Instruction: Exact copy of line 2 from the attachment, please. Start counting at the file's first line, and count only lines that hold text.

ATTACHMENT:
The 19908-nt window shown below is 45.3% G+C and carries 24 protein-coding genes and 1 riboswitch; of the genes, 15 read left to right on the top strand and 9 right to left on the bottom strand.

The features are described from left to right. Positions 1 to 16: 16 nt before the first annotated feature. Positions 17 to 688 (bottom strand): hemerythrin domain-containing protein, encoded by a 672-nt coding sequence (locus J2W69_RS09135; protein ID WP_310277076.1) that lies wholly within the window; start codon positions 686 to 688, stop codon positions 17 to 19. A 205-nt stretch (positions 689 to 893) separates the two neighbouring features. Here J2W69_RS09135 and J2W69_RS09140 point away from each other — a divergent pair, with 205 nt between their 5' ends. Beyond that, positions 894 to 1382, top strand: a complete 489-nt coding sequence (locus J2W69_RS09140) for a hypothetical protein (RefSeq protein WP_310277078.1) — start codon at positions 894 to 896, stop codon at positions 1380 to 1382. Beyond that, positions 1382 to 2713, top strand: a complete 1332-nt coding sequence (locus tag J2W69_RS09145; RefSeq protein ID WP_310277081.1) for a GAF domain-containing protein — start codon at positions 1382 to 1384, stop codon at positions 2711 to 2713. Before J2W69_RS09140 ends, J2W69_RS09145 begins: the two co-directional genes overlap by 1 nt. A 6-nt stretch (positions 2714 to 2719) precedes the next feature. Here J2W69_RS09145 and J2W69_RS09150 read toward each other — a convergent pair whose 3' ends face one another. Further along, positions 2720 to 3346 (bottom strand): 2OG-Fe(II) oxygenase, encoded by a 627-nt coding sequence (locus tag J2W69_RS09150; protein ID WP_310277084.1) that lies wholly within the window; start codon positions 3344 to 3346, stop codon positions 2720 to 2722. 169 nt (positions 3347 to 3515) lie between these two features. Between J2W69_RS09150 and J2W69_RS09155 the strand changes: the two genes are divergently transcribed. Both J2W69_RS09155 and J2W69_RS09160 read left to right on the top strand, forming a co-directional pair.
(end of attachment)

The features are described from left to right. Positions 1 to 16: 16 nt before the first annotated feature. Positions 17 to 688 (bottom strand): hemerythrin domain-containing protein, encoded by a 672-nt coding sequence (locus J2W69_RS09135; protein ID WP_310277076.1) that lies wholly within the window; start codon positions 686 to 688, stop codon positions 17 to 19. A 205-nt stretch (positions 689 to 893) separates the two neighbouring features. Here J2W69_RS09135 and J2W69_RS09140 point away from each other — a divergent pair, with 205 nt between their 5' ends. Beyond that, positions 894 to 1382, top strand: a complete 489-nt coding sequence (locus J2W69_RS09140) for a hypothetical protein (RefSeq protein WP_310277078.1) — start codon at positions 894 to 896, stop codon at positions 1380 to 1382. Beyond that, positions 1382 to 2713, top strand: a complete 1332-nt coding sequence (locus tag J2W69_RS09145; RefSeq protein ID WP_310277081.1) for a GAF domain-containing protein — start codon at positions 1382 to 1384, stop codon at positions 2711 to 2713. Before J2W69_RS09140 ends, J2W69_RS09145 begins: the two co-directional genes overlap by 1 nt. A 6-nt stretch (positions 2714 to 2719) precedes the next feature. Here J2W69_RS09145 and J2W69_RS09150 read toward each other — a convergent pair whose 3' ends face one another. Further along, positions 2720 to 3346 (bottom strand): 2OG-Fe(II) oxygenase, encoded by a 627-nt coding sequence (locus tag J2W69_RS09150; protein ID WP_310277084.1) that lies wholly within the window; start codon positions 3344 to 3346, stop codon positions 2720 to 2722. 169 nt (positions 3347 to 3515) lie between these two features. Between J2W69_RS09150 and J2W69_RS09155 the strand changes: the two genes are divergently transcribed. Both J2W69_RS09155 and J2W69_RS09160 read left to right on the top strand, forming a co-directional pair.